- M. C. Morganti-Kossmann, M. Rancan, V. I. Otto, P. F. Stahel, and T. Kossmann, “Role of cerebral inflammation after traumatic brain injury: a revisited concept,” Shock, vol. 16, no. 3, pp. 165–177, 2001.
- S. M. Knoblach, L. Fan, and A. I. Faden, “Early neuronal expression of tumor necrosis factor- after experimental brain injury contributes to neurological impairment,” Journal of Neuroimmunology, vol. 95, no. 1-2, pp. 115–125, 1999.
- V. H. J. Hans, T. Kossmann, P. M. Lenzlinger, et al., “Experimental axonal injury triggers interleukin-6 mRNA, protein synthesis and release into cerebrospinal fluid,” Journal of Cerebral Blood Flow and Metabolism, vol. 19, no. 2, pp. 184–194, 1999.
- M. Rancan, V. I. Otto, V. H. J. Hans, et al., “Upregulation of ICAM-1 and MCP-1 but not of MIP-2 and sensorimotor deficit in response to traumatic axonal injury in rats,” Journal of Neuroscience Research, vol. 63, no. 5, pp. 438–446, 2001.
- J. E. Merrill and E. N. Benveniste, “Cytokines in inflammatory brain lesions: helpful and harmful,” Trends in Neurosciences, vol. 19, no. 8, pp. 331–338, 1996.
- P. A. Baeuerle and D. Baltimore, “NF-B: ten years after,” Cell, vol. 87, no. 1, pp. 13–20, 1996.
- M. Grilli and M. Memo, “Nuclear factor-B/Rel proteins: a point of convergence of signaling pathways relevant in neuronal function and dysfunction,” Biochemical Pharmacology, vol. 57, no. 1, pp. 1–7, 1999.
- C. Hang, G. Chen, J. Shi, X. Zhang, and J. S. Li, “Cortical expression of nuclear factor B after human brain contusion,” Brain Research, vol. 1109, no. 1, pp. 14–21, 2006.
- C. Hang, J. Shi, J. Tian, J. S. Li, W. Wu, and H. X. Yin, “Effect of systemic LPS injection on cortical NF-kB activity and inflammatory response following traumatic brain injury in rats,” Brain Research, vol. 1026, no. 1, pp. 23–32, 2004.
- T. Akca, H. Canbaz, C. Tataroglu, et al., “The effect of -acetylcysteine on pulmonary lipid peroxidation and tissue damage,” Journal of Surgical Research, vol. 129, no. 1, pp. 38–45, 2005.
- B.-G. Hsu, R.-P. Lee, F.-L. Yang, H.-J. Harn, and H. I. Chen, “Post-treatment with -acetylcysteine ameliorates endotoxin shock-induced organ damage in conscious rats,” Life Sciences, vol. 79, no. 21, pp. 2010–2016, 2006.
- E. Hoffer, Y. Baum, and M. A. Nahir, “-acetylcysteine enhances the action of anti-inflammatory drugs as suppressors of prostaglandin production in monocytes,” Mediators of Inflammation, vol. 11, no. 5, pp. 321–323, 2002.
- M. Khan, B. Sekhon, M. Jatana, et al., “Administration of -acetylcysteine after focal cerebral ischemia protects brain and reduces inflammation in a rat model of experimental stroke,” Journal of Neuroscience Research, vol. 76, no. 4, pp. 519–527, 2004.
- D. M. Feeney, M. G. Boyeson, R. T. Linn, H. M. Murraya, and W. G. Dail, “Responses to cortical injury—I: methodology and local effects of contusions in the rat,” Brain Research, vol. 211, no. 1, pp. 67–77, 1981.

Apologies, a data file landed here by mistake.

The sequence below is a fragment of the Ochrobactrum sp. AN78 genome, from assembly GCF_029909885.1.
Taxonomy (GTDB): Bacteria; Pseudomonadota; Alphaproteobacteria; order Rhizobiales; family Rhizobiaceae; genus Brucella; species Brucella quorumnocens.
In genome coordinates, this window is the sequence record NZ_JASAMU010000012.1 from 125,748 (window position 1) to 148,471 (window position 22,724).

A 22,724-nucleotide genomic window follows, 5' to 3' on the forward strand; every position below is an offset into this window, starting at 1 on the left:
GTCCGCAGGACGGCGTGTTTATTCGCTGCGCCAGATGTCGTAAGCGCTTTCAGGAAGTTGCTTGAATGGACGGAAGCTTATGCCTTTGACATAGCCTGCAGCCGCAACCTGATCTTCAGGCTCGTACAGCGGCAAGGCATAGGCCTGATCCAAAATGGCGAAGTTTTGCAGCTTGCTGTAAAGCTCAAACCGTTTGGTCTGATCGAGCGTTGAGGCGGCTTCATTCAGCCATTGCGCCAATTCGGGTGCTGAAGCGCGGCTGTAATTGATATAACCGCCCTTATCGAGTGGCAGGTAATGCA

- G. Chen, J. Shi, Y. Ding, H. Yin, and C. Hang, “Progesterone prevents traumatic brain injury-induced intestinal nuclear factor kappa B activation and proinflammatory cytokines expression in male rats,” Mediators of Inflammation, vol. 2007, Article ID 93431, 7 pages, 2007.
- R. Vink, A. Young, C. J. Bennett, et al., “Neuropeptide release influences brain edema formation after diffuse traumatic brain injury,” Acta Neurochirurgica. Supplement, vol. 86, pp. 257–260, 2003.
- E. F. Ellis, L. Y. Dodson, and R. J. Police, “Restoration of cerebrovascular responsiveness to hyperventilation by the oxygen radical scavenger -acetylcysteine following experimental traumatic brain injury,” Journal of Neurosurgery, vol. 75, no. 5, pp. 774–779, 1991.
- T. M. Carlos, R. S. B. Clark, D. Franicola-Higgins, J. K. Schiding, and P. M. Kochanek, “Expression of endothelial adhesion molecules and recruitment of neutrophils after traumatic brain injury in rats,” Journal of Leukocyte Biology, vol. 61, no. 3, pp. 279–285, 1997.
- M. F. Neurath, S. Pettersson, K.-H. Meyer zum Büschenfelde, and W. Strober, “Local administration of antisense phosphorothioate oligonucleotides to the p65 subunit of NF-B abrogates established experimental colitis in mice,” Nature Medicine, vol. 2, no. 9, pp. 998–1004, 1996.
- J. E. Carroll, E. F. Howard, D. C. Hess, C. G. Wakade, Q. Chen, and C. Cheng, “Nuclear factor-B activation during cerebral reperfusion: effect of attenuation with -acetylcysteine treatment,” Molecular Brain Research, vol. 56, no. 1-2, pp. 186–191, 1998.
- J. Li, N. Quan, and T. M. Bray, “Supplementation of -acetylcysteine normalizes lipopolysaccharide-induced nuclear factor B activation and proinflammatory cytokine production during early rehabilitation of protein malnourished mice,” Journal of Nutrition, vol. 132, no. 11, pp. 3286–3292, 2002.
- A. C. Conti, R. Raghupathi, J. Q. Trojanowski, and T. K. McIntosh, “Experimental brain injury induces regionally distinct apoptosis during the acute and delayed post-traumatic period,” Journal of Neuroscience, vol. 18, no. 15, pp. 5663–5672, 1998.
- A. K. Talley, S. Dewhurst, S. W. Perry, et al., “Tumor necrosis factor alpha-induced apoptosis in human neuronal cells: protection by the antioxidant -acetylcysteine and the genes bcl-2 and crmA,” Molecular and Cellular Biology, vol. 15, no. 5, pp. 2359–2366, 1995.
- G. Ferrari, C. Y. Yan, and L. A. Greene, “N-acetylcysteine (D- and L-stereoisomers) prevents apoptotic death of neuronal cells,” Journal of Neuroscience, vol. 15, no. 4, pp. 2857–2866, 1995.
- A. Tanel and D. A. Averill-Bates, “Inhibition of acrolein-induced apoptosis by the antioxidant -acetylcysteine,” Journal of Pharmacology and Experimental Therapeutics, vol. 321, no. 1, pp. 73–83, 2007.